Rome, Italy, Nov 24, 2008 (CNA) - The Fides news agency reported this week that the Sudanese bishops are concerned “about the fact that the letter and spirit of the Comprehensive Peace Accord is losing force, both among its main signers and its supporters and friends who contributed to achieving this historic document.”
In January of 2005, a peace accord was signed in Nairobi between the Jartum government and the Movement for the Liberation of the Sudanese People, which put an end to the 20 year-long war in southern Sudan.
At the conclusion of their Plenary Assembly, the Sudanese bishops stated that the war has jeopardized social relations between persons, contributing to the erosion of family values. Only through prayer and the strengthening of our relationship with God will the Sudanese be able to rebuild their country and achieve lasting peace, the bishops said.
Even as a series of consensus issues between the federal government and the provisional autonomous authority of southern Sudan are still being worked out, both sides continue the military buildup.
The government claims it is only updating its arsenal, while rebels in southern Sudan say they are rearming only to guarantee interior security, which is threatened by the presence of rebel Ugandan soldiers.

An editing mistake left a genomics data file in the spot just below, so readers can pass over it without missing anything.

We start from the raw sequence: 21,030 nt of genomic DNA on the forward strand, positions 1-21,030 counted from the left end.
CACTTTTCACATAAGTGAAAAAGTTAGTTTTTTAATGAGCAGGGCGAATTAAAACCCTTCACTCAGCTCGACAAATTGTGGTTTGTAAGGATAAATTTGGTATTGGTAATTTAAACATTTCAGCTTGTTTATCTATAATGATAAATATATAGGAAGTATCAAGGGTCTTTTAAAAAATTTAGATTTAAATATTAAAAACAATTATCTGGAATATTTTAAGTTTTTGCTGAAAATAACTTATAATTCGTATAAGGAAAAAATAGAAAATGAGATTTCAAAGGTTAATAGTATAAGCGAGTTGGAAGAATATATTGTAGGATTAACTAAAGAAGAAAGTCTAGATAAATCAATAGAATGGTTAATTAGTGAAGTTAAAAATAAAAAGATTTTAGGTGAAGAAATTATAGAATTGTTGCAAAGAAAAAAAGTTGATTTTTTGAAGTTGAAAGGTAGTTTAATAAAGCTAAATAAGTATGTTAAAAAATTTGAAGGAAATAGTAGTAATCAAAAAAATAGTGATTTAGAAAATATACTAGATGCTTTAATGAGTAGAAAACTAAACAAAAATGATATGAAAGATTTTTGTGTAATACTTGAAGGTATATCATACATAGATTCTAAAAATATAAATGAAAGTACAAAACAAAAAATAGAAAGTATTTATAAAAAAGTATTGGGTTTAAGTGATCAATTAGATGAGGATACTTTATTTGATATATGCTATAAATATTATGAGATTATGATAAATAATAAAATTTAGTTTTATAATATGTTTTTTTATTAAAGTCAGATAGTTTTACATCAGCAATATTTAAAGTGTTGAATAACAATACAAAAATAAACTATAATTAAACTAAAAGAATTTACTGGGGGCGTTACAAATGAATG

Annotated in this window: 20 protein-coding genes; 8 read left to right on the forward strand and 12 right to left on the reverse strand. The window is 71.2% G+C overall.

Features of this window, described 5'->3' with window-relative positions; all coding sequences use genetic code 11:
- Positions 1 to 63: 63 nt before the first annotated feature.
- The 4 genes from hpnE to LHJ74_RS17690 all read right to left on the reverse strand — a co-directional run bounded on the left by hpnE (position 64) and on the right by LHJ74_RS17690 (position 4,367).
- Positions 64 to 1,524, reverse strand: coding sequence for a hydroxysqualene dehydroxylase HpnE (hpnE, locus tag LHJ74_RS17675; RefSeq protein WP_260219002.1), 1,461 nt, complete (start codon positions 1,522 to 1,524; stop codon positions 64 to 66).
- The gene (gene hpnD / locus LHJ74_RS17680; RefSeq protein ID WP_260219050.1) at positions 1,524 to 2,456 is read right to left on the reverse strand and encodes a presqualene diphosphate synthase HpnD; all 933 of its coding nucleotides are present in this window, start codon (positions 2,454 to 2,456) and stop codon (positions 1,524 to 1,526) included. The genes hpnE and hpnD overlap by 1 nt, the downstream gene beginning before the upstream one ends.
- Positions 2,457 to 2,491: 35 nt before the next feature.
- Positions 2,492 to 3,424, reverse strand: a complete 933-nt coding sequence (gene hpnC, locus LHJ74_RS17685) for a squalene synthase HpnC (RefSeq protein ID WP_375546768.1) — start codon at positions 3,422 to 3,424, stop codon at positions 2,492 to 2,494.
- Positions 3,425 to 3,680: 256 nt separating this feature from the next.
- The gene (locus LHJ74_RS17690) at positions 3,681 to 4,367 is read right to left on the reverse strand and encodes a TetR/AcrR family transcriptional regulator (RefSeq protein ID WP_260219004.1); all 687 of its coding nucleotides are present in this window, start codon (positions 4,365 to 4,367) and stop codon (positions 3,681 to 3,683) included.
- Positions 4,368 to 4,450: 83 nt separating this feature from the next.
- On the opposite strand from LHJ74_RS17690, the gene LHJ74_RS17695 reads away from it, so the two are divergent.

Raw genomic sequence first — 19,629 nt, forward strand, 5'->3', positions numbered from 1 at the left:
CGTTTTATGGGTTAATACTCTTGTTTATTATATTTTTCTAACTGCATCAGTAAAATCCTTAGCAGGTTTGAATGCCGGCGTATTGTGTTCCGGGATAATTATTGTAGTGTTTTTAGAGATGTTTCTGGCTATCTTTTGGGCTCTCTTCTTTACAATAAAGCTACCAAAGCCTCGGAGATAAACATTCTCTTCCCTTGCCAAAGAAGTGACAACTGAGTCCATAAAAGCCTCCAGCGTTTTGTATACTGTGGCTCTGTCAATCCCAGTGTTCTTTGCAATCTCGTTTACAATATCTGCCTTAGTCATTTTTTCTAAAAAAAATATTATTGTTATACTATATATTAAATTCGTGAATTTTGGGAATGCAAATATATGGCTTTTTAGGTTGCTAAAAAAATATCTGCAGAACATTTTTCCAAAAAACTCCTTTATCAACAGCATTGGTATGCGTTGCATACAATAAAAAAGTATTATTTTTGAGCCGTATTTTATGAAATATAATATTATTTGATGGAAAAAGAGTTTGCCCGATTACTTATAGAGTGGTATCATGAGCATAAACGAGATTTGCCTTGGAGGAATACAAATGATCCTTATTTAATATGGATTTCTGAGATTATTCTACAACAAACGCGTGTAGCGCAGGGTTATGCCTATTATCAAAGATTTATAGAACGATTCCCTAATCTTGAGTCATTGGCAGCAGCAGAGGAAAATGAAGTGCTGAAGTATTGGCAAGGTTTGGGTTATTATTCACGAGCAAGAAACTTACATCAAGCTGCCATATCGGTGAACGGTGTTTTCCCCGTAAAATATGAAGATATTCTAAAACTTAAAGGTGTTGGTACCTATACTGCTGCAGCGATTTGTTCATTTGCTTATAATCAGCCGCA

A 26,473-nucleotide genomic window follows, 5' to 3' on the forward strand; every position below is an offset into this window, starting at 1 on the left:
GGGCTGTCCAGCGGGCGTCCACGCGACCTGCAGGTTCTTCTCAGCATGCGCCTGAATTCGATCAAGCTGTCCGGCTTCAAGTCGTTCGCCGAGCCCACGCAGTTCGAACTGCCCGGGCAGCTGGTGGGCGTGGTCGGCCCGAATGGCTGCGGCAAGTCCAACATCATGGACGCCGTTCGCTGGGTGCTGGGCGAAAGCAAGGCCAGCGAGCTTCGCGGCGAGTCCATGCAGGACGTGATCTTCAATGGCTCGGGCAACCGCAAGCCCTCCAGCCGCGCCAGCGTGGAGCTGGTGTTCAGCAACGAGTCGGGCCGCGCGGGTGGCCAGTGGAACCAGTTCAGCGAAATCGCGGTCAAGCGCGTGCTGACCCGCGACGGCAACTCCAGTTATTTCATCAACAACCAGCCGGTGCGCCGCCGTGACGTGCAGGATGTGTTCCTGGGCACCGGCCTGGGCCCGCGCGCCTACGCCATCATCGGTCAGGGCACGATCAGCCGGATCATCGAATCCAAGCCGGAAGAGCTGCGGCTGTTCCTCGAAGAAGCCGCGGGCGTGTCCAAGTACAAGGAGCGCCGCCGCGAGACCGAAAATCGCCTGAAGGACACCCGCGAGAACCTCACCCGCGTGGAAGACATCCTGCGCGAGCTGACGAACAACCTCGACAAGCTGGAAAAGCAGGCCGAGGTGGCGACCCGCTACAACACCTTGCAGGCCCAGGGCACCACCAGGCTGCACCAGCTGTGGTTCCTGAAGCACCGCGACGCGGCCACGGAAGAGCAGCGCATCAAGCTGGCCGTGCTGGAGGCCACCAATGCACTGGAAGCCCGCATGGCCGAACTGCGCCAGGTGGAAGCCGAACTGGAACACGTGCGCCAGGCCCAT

Madrid, Spain, Nov 24, 2008 (CNA) - The secretary general of the Bishops’ Conference of Spain, Bishop Juan Antonio Martinez Camino, warned this week that European society “has made science almighty, it has made progress a substitute for salvation and suffers a chronic lack of hope, where the culture of death gains ground everyday on the culture of life.”
During his speech at the Tenth Congress on Catholics and Public Life, the bishop underscored that in response to this reality in Europe, Christian hope is needed for a future that has lost its value and seems to have renounced the protection of human life and of man in the face of the culture of death.
Religious action in the public sphere is an immunization against the totalitarian temptation to view man as merely part of the social machinery. “Prayer is an exorcism against society monopolizing life and turning it into a beehive. Society is not the horizon for human life, but rather a means for life to be realized according to God’s plan,” he said.